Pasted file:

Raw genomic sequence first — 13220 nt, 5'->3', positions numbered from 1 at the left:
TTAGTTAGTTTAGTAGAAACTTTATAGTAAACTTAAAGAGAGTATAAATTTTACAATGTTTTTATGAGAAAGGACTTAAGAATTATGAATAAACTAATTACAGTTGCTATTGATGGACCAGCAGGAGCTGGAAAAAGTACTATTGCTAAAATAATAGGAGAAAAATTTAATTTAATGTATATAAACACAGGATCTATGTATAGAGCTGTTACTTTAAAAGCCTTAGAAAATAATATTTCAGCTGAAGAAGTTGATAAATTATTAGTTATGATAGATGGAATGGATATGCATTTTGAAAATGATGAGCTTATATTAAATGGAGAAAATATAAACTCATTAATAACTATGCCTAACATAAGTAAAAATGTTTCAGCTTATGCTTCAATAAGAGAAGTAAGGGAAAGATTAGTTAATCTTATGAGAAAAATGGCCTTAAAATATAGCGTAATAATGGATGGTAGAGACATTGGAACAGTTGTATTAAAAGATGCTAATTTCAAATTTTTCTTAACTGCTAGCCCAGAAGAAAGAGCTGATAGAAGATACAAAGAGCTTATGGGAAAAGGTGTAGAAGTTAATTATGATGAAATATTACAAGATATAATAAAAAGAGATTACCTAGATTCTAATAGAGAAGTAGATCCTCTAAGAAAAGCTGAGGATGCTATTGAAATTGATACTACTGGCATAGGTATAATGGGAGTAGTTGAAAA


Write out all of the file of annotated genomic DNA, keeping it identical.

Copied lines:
Raw genomic sequence first — 13220 nt, 5'->3', positions numbered from 1 at the left:
TTAGTTAGTTTAGTAGAAACTTTATAGTAAACTTAAAGAGAGTATAAATTTTACAATGTTTTTATGAGAAAGGACTTAAGAATTATGAATAAACTAATTACAGTTGCTATTGATGGACCAGCAGGAGCTGGAAAAAGTACTATTGCTAAAATAATAGGAGAAAAATTTAATTTAATGTATATAAACACAGGATCTATGTATAGAGCTGTTACTTTAAAAGCCTTAGAAAATAATATTTCAGCTGAAGAAGTTGATAAATTATTAGTTATGATAGATGGAATGGATATGCATTTTGAAAATGATGAGCTTATATTAAATGGAGAAAATATAAACTCATTAATAACTATGCCTAACATAAGTAAAAATGTTTCAGCTTATGCTTCAATAAGAGAAGTAAGGGAAAGATTAGTTAATCTTATGAGAAAAATGGCCTTAAAATATAGCGTAATAATGGATGGTAGAGACATTGGAACAGTTGTATTAAAAGATGCTAATTTCAAATTTTTCTTAACTGCTAGCCCAGAAGAAAGAGCTGATAGAAGATACAAAGAGCTTATGGGAAAAGGTGTAGAAGTTAATTATGATGAAATATTACAAGATATAATAAAAAGAGATTACCTAGATTCTAATAGAGAAGTAGATCCTCTAAGAAAAGCTGAGGATGCTATTGAAATTGATACTACTGGCATAGGTATAATGGGAGTAGTTGAAAA